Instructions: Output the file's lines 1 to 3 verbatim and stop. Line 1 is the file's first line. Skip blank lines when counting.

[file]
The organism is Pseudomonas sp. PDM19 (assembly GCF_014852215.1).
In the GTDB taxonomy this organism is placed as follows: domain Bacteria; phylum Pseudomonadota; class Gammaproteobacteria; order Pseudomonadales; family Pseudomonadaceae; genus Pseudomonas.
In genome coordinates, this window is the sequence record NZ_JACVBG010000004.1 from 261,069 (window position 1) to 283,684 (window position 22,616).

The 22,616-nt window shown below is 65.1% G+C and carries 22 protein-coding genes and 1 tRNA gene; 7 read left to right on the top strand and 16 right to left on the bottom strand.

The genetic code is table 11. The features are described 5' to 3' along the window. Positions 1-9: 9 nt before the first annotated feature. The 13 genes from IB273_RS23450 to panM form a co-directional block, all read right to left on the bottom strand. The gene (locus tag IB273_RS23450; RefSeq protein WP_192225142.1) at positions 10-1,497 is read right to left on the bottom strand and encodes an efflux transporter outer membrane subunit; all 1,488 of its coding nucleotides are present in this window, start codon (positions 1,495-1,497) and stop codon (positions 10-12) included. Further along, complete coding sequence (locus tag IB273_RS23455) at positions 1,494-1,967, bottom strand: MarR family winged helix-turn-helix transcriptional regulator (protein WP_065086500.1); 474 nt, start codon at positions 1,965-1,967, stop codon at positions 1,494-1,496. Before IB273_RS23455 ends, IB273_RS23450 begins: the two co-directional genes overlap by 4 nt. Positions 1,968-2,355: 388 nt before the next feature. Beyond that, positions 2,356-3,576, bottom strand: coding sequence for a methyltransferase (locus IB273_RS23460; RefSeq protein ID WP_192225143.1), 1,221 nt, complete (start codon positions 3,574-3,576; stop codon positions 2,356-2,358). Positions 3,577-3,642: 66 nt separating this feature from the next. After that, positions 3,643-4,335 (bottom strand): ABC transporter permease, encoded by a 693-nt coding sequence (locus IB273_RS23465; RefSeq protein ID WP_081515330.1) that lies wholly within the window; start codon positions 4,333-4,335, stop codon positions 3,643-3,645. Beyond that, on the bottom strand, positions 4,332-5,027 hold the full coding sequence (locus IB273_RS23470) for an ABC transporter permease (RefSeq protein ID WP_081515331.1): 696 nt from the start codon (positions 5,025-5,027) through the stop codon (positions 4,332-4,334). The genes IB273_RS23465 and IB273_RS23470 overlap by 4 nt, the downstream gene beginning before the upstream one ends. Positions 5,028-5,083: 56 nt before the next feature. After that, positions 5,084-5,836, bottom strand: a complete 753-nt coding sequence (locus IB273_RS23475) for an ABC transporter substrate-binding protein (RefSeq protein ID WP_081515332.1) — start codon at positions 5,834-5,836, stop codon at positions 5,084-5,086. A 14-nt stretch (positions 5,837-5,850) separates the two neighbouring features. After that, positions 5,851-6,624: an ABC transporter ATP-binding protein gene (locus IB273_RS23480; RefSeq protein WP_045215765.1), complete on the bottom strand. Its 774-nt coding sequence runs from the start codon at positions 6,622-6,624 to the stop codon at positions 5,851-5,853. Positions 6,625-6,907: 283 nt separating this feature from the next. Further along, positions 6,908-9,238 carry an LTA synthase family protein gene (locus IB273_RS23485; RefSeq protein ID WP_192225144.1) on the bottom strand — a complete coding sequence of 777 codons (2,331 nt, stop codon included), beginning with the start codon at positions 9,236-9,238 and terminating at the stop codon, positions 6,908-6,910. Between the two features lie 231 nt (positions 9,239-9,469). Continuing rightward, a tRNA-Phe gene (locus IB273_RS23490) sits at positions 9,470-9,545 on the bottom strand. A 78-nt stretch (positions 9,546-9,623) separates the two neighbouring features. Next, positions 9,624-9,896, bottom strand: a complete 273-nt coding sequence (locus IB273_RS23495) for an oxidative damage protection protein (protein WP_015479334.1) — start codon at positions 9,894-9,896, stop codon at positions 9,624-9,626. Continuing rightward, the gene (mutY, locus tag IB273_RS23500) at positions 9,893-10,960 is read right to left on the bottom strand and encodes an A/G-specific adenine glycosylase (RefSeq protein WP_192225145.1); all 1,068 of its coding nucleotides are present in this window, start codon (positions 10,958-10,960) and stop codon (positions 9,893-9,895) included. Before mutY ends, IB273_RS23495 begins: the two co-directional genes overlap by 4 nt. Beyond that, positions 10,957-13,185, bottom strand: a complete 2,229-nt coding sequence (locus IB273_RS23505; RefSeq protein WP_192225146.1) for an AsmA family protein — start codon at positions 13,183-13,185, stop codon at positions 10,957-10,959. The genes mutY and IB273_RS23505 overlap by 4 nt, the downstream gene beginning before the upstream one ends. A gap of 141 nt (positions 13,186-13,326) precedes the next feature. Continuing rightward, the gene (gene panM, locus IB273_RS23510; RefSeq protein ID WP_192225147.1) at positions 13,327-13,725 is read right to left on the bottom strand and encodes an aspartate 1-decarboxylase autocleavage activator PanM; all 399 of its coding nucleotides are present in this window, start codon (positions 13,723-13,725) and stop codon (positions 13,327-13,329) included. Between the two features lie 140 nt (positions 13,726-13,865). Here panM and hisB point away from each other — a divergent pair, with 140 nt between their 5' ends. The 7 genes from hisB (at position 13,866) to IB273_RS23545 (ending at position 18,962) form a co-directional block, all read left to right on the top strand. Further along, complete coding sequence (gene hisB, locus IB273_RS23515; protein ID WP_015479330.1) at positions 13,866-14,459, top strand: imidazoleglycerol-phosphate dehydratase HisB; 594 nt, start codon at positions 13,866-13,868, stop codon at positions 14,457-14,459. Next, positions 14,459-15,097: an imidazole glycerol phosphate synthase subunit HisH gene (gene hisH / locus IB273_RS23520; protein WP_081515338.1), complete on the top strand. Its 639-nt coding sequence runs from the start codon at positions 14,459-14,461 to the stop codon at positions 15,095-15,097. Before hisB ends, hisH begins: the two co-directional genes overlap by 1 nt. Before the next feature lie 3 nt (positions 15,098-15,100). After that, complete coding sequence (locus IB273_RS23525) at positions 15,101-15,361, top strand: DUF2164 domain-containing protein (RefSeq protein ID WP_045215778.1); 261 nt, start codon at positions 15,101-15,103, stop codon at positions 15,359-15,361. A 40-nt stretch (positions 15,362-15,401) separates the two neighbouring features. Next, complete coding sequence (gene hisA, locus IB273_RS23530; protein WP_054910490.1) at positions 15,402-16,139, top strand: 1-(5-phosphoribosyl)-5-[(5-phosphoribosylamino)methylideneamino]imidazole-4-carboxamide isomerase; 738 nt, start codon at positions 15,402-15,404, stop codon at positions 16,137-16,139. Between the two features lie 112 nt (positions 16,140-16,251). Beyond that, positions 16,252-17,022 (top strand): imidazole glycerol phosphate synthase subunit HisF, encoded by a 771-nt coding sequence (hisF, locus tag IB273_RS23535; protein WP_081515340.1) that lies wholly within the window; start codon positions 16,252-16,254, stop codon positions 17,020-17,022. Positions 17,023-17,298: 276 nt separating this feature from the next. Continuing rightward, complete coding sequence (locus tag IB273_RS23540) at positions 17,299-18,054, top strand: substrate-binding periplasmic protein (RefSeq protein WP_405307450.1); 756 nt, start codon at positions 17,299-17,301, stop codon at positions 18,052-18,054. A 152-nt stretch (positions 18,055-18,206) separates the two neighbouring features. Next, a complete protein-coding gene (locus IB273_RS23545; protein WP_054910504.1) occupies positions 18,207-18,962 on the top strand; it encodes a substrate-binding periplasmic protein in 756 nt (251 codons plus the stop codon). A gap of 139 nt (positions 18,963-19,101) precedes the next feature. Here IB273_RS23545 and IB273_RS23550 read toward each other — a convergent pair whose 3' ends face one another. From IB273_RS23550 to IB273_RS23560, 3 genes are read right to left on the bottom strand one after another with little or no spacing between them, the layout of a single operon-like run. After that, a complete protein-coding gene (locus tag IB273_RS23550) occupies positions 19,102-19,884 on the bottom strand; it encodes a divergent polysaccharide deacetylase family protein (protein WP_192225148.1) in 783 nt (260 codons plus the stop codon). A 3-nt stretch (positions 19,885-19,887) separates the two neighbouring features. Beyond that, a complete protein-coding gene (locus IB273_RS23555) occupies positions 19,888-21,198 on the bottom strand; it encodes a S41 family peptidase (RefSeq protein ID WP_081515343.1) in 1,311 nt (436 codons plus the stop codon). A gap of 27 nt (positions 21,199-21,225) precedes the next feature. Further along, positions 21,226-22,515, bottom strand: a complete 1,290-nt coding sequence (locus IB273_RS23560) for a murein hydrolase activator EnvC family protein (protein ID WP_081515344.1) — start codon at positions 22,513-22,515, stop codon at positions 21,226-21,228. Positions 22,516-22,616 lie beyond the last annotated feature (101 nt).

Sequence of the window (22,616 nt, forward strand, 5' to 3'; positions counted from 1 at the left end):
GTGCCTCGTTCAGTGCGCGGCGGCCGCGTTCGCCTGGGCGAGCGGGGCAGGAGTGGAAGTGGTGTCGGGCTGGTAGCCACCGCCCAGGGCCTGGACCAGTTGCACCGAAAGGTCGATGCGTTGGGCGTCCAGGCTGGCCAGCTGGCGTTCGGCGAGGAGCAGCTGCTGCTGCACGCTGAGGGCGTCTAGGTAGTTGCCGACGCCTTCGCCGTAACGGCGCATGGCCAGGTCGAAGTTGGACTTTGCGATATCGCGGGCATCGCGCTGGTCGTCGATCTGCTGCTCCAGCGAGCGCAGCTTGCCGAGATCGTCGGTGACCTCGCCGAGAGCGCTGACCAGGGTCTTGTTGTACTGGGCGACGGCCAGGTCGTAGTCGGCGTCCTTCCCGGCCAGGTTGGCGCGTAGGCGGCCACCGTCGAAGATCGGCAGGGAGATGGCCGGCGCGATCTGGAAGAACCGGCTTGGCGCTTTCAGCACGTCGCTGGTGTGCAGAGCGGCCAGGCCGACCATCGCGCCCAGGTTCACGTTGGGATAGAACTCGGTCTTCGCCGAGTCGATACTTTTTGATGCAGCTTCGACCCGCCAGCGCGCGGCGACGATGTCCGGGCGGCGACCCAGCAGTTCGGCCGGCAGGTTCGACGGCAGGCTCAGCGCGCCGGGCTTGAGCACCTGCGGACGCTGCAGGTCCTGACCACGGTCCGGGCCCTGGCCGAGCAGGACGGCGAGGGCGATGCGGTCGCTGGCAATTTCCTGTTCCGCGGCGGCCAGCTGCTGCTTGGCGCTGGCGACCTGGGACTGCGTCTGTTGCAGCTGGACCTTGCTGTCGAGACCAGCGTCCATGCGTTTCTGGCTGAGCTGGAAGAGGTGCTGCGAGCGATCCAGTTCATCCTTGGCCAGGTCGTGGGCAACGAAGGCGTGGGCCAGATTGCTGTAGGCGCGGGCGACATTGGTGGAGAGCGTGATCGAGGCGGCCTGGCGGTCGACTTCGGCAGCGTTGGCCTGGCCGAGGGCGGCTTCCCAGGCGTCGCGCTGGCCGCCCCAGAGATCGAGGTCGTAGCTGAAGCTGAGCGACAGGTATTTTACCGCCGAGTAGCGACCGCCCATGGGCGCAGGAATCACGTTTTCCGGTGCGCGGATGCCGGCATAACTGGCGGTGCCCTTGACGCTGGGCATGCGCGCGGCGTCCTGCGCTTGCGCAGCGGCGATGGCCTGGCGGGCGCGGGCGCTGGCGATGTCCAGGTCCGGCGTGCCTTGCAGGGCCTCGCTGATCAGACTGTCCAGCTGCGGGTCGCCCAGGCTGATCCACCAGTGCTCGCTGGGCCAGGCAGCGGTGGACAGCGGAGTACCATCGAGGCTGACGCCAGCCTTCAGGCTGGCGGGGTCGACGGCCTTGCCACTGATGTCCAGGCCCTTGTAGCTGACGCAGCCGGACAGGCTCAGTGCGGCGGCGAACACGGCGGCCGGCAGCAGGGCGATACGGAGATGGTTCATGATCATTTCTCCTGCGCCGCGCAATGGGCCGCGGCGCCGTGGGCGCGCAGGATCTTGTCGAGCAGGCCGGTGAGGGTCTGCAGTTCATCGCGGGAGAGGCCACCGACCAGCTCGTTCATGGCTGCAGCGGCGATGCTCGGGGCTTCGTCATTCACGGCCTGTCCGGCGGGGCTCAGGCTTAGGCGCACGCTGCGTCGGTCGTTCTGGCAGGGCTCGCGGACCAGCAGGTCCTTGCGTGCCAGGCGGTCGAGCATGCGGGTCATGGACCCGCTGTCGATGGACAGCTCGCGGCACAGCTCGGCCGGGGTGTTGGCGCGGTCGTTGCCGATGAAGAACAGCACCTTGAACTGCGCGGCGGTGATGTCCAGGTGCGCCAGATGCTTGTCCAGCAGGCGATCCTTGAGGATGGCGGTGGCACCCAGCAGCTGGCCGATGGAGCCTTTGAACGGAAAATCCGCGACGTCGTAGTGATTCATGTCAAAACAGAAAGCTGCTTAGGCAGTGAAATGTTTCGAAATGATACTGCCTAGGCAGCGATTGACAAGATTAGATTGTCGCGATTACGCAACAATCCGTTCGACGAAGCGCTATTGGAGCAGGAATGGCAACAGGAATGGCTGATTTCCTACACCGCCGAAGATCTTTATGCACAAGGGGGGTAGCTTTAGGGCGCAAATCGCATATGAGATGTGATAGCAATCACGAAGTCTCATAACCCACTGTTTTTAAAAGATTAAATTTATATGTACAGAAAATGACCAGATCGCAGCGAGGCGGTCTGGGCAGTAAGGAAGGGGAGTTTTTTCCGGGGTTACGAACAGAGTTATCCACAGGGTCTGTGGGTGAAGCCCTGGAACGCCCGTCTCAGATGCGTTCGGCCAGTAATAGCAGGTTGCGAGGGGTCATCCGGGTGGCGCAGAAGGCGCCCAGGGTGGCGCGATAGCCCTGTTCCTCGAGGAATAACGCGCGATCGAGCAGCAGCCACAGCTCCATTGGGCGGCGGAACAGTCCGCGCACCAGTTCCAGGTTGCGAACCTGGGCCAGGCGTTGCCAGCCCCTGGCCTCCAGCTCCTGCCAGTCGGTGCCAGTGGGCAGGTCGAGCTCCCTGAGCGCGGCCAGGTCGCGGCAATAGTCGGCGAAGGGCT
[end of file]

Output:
The organism is Pseudomonas sp. PDM19 (assembly GCF_014852215.1).
In the GTDB taxonomy this organism is placed as follows: domain Bacteria; phylum Pseudomonadota; class Gammaproteobacteria; order Pseudomonadales; family Pseudomonadaceae; genus Pseudomonas.
In genome coordinates, this window is the sequence record NZ_JACVBG010000004.1 from 261,069 (window position 1) to 283,684 (window position 22,616).